Laetania Belai Djandam, a member of Indonesia’s Dayak people, learned from an early age the importance of community and environmental conservation.
“I have an Indigenous background and for our people, the two most important things that we have to take care of are nature and culture,” she told Global Citizen.
“Growing up, my parents emphasized those two things and everything in between. They would take me to forests and national parks, and I do acknowledge my privilege in being able to visit rural communities to not only meet the environment there but also get to know the different communities in Indonesia. That long-term exposure to the environment and community work pushed me into activism,” she said.
Djandam grew up in the city of Bogor, not far from the capital Jakarta. But she also toured the countryside and visited parts of Borneo, where she spent extensive time with various Indigenous communities, learning about their customs and how best to advocate for them.
She first volunteered on a river clean-up project when she was 7 years old and started learning about forest management when she was 9. And at 17, she observed the people of the Dayak Iban Sungai Utik Long House resist illegal logging and palm oil efforts in West Borneo.
These encroachments by illegal loggers destroyed and displaced wildlife, degraded the soil, and released greenhouse gasses into the atmosphere.
Djandam saw firsthand how the climate crisis was worsening these problems and making it difficult for communities in West Borneo to continue their way of life. Intense rainfall happens a lot more regularly now, degrading the quality of soil, overwhelming local animal and plant populations, and flooding homes.
“We grow all of our own food, including rice,” Djandam said. “Because of the changing of the weather patterns, a lot of the harvests are smaller than they once were. And there’s often not enough food for the entire community.
“Toward the end of 2021, we had two or three floods in the span of one month, which is something that doesn't really happen in our community,” she said.
Djandam was part of a team of advocates who brought the 40-year campaign for land rights by Dayak Iban Sungai Utik Long House to a global audience, applying for and helping them win the United Nations’ Equator Prize.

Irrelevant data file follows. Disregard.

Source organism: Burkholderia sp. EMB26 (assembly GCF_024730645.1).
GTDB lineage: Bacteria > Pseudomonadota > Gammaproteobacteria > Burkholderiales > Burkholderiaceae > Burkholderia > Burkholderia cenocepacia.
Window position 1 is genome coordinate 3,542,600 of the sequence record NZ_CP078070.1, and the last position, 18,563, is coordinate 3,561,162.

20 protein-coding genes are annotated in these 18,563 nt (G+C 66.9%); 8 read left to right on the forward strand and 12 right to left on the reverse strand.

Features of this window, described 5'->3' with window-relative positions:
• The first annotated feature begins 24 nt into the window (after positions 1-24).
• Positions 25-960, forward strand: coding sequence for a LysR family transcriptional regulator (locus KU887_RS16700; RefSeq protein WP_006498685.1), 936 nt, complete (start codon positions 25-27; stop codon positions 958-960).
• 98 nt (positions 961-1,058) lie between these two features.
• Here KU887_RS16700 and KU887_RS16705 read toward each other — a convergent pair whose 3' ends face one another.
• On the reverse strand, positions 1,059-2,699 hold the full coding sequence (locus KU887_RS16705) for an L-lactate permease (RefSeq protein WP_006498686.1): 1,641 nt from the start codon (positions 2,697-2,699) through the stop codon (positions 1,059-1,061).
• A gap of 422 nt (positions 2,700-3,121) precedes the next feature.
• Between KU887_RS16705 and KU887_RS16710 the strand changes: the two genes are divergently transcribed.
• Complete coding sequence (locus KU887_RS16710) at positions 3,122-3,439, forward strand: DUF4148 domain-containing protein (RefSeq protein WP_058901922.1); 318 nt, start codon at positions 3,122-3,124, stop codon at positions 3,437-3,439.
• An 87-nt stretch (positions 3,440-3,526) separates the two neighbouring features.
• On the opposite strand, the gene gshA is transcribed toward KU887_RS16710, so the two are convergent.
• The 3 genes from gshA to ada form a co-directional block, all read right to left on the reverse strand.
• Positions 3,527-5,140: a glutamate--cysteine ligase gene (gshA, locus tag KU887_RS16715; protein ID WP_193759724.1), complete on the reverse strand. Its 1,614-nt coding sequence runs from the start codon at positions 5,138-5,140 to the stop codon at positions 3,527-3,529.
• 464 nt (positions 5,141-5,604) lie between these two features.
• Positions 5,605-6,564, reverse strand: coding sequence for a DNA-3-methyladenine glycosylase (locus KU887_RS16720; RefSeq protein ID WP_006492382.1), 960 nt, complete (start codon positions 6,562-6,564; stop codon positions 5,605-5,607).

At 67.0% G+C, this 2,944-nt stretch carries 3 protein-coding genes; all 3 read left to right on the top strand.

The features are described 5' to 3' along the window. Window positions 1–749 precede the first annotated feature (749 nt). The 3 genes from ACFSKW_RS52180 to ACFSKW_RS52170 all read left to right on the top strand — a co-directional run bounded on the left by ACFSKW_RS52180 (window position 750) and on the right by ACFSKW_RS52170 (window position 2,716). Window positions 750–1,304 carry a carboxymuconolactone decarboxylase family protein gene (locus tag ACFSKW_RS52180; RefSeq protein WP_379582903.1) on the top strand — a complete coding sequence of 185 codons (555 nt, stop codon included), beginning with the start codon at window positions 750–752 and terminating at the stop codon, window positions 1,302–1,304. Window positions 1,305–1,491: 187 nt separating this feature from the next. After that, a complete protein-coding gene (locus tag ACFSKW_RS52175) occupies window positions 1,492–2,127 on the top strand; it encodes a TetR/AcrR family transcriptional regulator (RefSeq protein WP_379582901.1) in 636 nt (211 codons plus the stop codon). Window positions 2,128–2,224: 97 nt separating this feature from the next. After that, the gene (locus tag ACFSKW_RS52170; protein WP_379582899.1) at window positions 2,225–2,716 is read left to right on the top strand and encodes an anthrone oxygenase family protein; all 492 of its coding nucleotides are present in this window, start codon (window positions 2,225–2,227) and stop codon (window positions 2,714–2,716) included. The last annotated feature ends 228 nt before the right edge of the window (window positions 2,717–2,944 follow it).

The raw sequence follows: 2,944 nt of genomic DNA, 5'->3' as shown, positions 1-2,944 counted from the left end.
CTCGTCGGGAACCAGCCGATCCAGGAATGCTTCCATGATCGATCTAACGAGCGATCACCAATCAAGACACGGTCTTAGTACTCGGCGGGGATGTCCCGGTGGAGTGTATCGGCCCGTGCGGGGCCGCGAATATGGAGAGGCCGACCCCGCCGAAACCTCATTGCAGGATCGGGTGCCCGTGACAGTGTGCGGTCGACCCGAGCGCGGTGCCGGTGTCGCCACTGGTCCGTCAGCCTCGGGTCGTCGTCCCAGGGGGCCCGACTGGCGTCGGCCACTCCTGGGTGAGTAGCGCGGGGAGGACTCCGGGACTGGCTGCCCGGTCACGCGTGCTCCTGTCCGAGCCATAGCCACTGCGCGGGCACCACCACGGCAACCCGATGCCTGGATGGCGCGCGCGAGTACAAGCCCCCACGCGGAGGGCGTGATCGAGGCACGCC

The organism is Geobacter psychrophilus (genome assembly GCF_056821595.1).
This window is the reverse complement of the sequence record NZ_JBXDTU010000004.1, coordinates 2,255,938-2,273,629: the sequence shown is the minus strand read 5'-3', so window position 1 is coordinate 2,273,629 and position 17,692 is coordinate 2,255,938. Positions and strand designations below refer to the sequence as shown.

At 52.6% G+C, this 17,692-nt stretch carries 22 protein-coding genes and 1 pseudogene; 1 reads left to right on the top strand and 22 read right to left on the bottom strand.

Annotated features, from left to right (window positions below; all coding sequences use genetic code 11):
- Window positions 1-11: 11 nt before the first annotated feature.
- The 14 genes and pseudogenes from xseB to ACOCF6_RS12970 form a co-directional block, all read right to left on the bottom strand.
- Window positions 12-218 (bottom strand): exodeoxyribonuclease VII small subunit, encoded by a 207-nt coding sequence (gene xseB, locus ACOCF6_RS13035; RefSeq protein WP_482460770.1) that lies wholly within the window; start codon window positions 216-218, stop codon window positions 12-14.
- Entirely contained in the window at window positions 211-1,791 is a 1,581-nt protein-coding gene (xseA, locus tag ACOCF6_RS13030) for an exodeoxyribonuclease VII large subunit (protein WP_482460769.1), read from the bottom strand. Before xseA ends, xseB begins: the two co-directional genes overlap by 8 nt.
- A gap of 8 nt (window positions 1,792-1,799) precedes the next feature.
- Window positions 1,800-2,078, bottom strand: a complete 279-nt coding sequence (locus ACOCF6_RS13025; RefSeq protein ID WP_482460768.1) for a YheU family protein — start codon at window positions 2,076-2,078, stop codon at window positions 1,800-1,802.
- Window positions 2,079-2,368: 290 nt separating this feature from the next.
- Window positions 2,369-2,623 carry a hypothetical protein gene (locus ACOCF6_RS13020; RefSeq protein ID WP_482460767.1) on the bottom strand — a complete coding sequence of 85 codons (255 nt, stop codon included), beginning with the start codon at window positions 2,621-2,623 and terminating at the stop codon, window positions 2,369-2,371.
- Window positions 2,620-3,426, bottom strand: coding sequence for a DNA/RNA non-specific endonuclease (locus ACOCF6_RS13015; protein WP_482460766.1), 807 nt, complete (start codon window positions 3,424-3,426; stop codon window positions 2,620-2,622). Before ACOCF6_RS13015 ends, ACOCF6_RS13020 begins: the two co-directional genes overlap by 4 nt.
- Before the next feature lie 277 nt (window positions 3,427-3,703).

The Dayak Iban are demonstrating what sustainable forest management looks like. They reserve 6,000 hectares of forest for protection, which they guard against outside forces, and set aside 3,504 hectares of forest for rotational crop cultivation that operates in harmony with local ecosystems.
“Valuing nature and cultural integrity over temporary wealth from the sale of their land, the Dayak Iban illustrate the power of sustainable Indigenous management for climate change mitigation and human well-being,” the UN wrote when announcing the prize.
Djandam stresses that the community did all of the real work to earn the prize, but the experience opened her eyes to the potential of advocacy. As awareness of their plight grew, the government finally granted them land rights.
She took many lessons from this struggle, including a foundational philosophy from the Dayak Iban.
“They have a life philosophy that goes: ‘The forest is our father, the land is our mother, the water is our blood,’” Djandam said. “You can see through that phrase their interdependence.”
Interdependence is a concept that informs Djandam’s approach to advocacy and education. As she continues to advocate for Indigenous communities back home, speaking at major global forums and organizing from afar, she’s learning about planetary health at the University of Sheffield in the United Kingdom.
“Planetary health is a perfect combination between human health and environmental health, how they’re interconnected and depend on one another to be good and sustainable,” she said.
The suspected origin of the COVID-19 pandemic, she said, is an example of the link between the environment and public health. Excessive destruction of animal habitats, along with the widespread poaching of various species, made it more likely for a zoonotic virus to jump to humans. By protecting ecosystems, such viruses are less likely to harm people.
“If we continue to ignore this interconnection, we can expect more pandemics to happen,” she said.
While studying, she’s been able to connect with a global array of youth climate activists who are all working toward the same goal of building a sustainable future.
“A lot of us are experiencing eco-anxiety,” she said. “All of these scientific truths, these recent IPCC reports, a lot of them show the grim realities and they make us quite depressed and anxious.
“There’s this notion that activism can’t go hand in hand with happiness, that we have to be serious all the time, and I think activism goes hand in hand with joy,” she said. “You have to make sure to find the joy in the work you’re doing. Joy doesn’t betray activism, but sustains it.”
Djandam has seen the joy that arises when people are recognized for their efforts, their identities are respected, and they can live in harmony with their neighbors and the environment.
She’s still working with communities in West Borneo, helping to facilitate discussions between generations about the proper management of land.
“How can they manage the land and create income?” she said. “We’re trying to translate the work they’re doing to create things that they need: income, formal education, access to health care facilities.
“I don’t want to dictate the projects for the community,” she said. “That’s part of helping them realize a sense of independence and self sufficiency. This process is just a bridge.”
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